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Post-punk is a rock music genre that paralleled and emerged from the initial punk rock explosion of the late 1970s. The genre is an artsier and more experimental form of punk.[2] Post-punk laid the groundwork for alternative rock by broadening the range of punk and underground music, incorporating elements of krautrock (particularly the use of synthesizers and extensive repetition), dub music, American funk and studio experimentation into the genre.[citation needed] It was the focus of the 1980s alternative music/independent scene, and led to the development of genres such as gothic rock and industrial music.


In November and December 1977 writers for Sounds used the terms "New Musick" and "post punk" for music acts which Jon Savage described as sounding like "harsh urban scrapings/controlled white noise/massively accented drumming".[4] The term came to signify artists such as Siouxsie and the Banshees with sounds, lyrics, and aesthetics that differed significantly from their punk contemporaries and soon became applied to other British musicians, including The Pop Group, This Heat, Subway Sect, Wire, The Fall, Public Image Ltd and Magazine. Although American bands such as Devo, Suicide, Television, The B-52s, and Talking Heads had been pioneering a style of music with qualities similar to post punk since the early 1970s, New York's no wave scene, including Teenage Jesus and the Jerks, Glenn Branca, Rhys Chatham, Mars, James Chance and the Contortions emerged contemporaneously with the British scene. Similarly, a pioneering punk scene in Australia during the mid-1970s also fostered influential post-punk acts like the Boys Next Door/The Birthday Party.

Despite existing since the inception of the early punk rock movement, bands such as Throbbing Gristle and Cabaret Voltaire, as well as others bands on the experimental rock trajectory, were associated with the post-punk genre.[5][6][7][8][9] These bands pioneered the emergence of industrial music from the post-punk movement.[10][11][12][13]


British post-punk entered the 1980s with a champion, late-night BBC DJ John Peel, with seminal landmark bands such as Gang of Four, Joy Division, Siouxsie and the Banshees, Echo & the Bunnymen, Bauhaus, The Teardrop Explodes, The Raincoats, The Psychedelic Furs and Killing Joke, and a network of supportive record labels ( shop/label Rough Trade, Industrial, Fast, Factory, Cherry Red, Mute, Zoo, Postcard, Axis/4AD and Glass).

In 1980, critic Greil Marcus characterised "Britain's postpunk pop avant-garde" – in a Rolling Stone article (referring to bands including Gang of Four, The Raincoats and Essential Logic) – as "sparked by a tension, humour and sense of paradox plainly unique in present day pop music."[14]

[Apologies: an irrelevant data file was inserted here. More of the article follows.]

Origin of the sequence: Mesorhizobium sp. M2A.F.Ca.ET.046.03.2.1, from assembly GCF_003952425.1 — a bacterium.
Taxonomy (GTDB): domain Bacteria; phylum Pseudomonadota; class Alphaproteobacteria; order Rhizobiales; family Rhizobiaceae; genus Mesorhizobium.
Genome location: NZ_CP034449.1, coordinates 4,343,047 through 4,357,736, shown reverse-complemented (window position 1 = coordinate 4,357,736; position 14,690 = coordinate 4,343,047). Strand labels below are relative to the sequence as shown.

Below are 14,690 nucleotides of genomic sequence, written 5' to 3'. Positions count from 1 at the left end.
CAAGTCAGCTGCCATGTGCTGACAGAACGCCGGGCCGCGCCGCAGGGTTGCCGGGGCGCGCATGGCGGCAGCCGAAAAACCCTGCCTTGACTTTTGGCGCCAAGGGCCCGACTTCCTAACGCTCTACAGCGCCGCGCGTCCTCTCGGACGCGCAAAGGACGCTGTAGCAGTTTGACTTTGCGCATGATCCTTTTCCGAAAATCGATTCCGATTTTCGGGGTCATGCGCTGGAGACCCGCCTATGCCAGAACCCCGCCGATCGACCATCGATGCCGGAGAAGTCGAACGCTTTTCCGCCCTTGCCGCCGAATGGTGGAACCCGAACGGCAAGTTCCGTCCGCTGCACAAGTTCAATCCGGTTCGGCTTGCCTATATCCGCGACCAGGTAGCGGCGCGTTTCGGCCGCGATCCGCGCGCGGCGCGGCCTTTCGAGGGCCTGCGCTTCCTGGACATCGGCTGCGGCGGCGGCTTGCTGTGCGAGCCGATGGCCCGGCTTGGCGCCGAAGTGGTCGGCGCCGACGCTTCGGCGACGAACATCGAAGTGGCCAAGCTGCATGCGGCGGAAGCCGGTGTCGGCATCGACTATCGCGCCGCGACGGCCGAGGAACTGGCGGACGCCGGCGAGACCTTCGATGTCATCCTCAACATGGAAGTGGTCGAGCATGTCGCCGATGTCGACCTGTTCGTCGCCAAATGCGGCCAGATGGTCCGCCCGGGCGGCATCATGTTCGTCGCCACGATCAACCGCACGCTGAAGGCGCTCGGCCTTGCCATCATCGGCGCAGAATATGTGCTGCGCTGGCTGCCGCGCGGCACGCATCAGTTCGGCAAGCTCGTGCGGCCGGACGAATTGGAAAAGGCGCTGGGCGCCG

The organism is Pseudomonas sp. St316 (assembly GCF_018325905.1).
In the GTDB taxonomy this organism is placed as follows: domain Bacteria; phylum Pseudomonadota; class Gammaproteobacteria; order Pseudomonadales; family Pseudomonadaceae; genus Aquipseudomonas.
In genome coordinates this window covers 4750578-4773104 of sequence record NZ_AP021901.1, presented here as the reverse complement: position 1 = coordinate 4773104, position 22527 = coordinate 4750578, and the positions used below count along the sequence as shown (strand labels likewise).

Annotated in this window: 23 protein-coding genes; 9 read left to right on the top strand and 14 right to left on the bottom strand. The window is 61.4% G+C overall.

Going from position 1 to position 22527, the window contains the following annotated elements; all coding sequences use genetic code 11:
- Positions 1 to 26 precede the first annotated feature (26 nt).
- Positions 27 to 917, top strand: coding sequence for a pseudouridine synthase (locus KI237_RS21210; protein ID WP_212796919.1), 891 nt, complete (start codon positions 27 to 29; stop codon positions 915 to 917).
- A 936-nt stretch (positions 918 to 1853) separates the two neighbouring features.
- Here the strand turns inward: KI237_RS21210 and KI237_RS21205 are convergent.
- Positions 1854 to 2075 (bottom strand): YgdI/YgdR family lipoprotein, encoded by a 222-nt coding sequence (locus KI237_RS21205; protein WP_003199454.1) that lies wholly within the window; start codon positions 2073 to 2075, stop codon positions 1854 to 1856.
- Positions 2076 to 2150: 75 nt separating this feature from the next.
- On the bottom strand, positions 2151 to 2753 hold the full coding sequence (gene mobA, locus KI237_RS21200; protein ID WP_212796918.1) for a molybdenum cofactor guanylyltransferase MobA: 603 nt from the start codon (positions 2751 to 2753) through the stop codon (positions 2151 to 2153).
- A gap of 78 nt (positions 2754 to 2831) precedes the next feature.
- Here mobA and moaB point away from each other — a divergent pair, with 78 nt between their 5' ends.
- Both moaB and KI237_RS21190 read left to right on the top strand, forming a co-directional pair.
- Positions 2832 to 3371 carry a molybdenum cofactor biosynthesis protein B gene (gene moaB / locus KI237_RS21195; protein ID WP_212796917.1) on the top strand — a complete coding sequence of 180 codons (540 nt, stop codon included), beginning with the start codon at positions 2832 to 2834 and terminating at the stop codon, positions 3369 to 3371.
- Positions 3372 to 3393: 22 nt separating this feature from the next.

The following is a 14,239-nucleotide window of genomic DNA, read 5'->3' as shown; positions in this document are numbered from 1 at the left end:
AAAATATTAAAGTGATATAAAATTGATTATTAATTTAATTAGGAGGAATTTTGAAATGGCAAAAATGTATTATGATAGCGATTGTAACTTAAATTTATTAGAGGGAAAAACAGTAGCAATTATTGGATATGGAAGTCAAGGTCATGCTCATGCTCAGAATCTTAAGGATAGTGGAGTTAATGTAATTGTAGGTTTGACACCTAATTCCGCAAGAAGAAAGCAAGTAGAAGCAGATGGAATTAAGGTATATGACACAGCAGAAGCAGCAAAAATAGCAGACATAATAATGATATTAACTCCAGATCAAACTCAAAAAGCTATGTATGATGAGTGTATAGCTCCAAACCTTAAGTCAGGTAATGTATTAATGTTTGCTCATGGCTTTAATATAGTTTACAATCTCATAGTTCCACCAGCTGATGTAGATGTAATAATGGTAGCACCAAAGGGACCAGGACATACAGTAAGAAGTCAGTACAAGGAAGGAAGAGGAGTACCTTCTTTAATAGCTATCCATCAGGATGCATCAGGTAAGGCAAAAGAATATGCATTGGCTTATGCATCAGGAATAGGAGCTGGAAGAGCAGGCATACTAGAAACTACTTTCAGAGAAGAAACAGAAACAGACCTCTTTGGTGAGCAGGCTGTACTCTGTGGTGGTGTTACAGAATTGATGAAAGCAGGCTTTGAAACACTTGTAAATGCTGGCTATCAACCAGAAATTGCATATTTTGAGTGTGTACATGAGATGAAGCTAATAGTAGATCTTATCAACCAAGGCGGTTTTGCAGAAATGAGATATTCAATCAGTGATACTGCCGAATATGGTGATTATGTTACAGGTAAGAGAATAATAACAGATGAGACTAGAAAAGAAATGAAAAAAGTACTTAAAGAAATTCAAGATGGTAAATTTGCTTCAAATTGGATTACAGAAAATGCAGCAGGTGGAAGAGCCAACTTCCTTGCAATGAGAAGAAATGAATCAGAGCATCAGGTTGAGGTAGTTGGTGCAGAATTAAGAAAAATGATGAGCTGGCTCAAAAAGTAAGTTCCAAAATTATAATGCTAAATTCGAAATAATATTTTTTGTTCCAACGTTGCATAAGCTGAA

While not labeled Post-Punk as such in the U.S. prominent U.S. groups adopting similar sounds included The Replacements, Minutemen, Mission of Burma,[15]The Lounge Lizards, DNA, Bush Tetras, Theoretical Girls, Swans and Sonic Youth. No wave a short lived New York City scene focused more on performance art than actual coherent musical structure. The Brian Eno-produced No New York compilation is considered the quintessential testament to the history of no wave.[16]

In Australia, other influential acts to emerge included: Primitive Calculators, Tactics, The Triffids, Laughing Clowns, The Moodists, Severed Heads, Whirlywirld, Kill the King and Crime & the City Solution.

Kim Gordon of Sonic Youth, walking over her bass guitar

The original post-punk movement ended as the bands associated with the movement turned away from its aesthetics, just as post-punk bands had originally left punk rock behind in favor of new sounds. Some shifted to a more commercial new wave sound (such as Gang of Four),[17][18] while others were fixtures on American college radio and became early examples of alternative rock. In the United States, driven by MTV and modern rock radio stations, a number of post-punk acts had an influence on or became part of the Second British Invasion of "New Music" there.[19][20] Perhaps the most successful band to emerge from post-punk was U2,[21] who combined elements of religious imagery together with political commentary into their often anthemic music.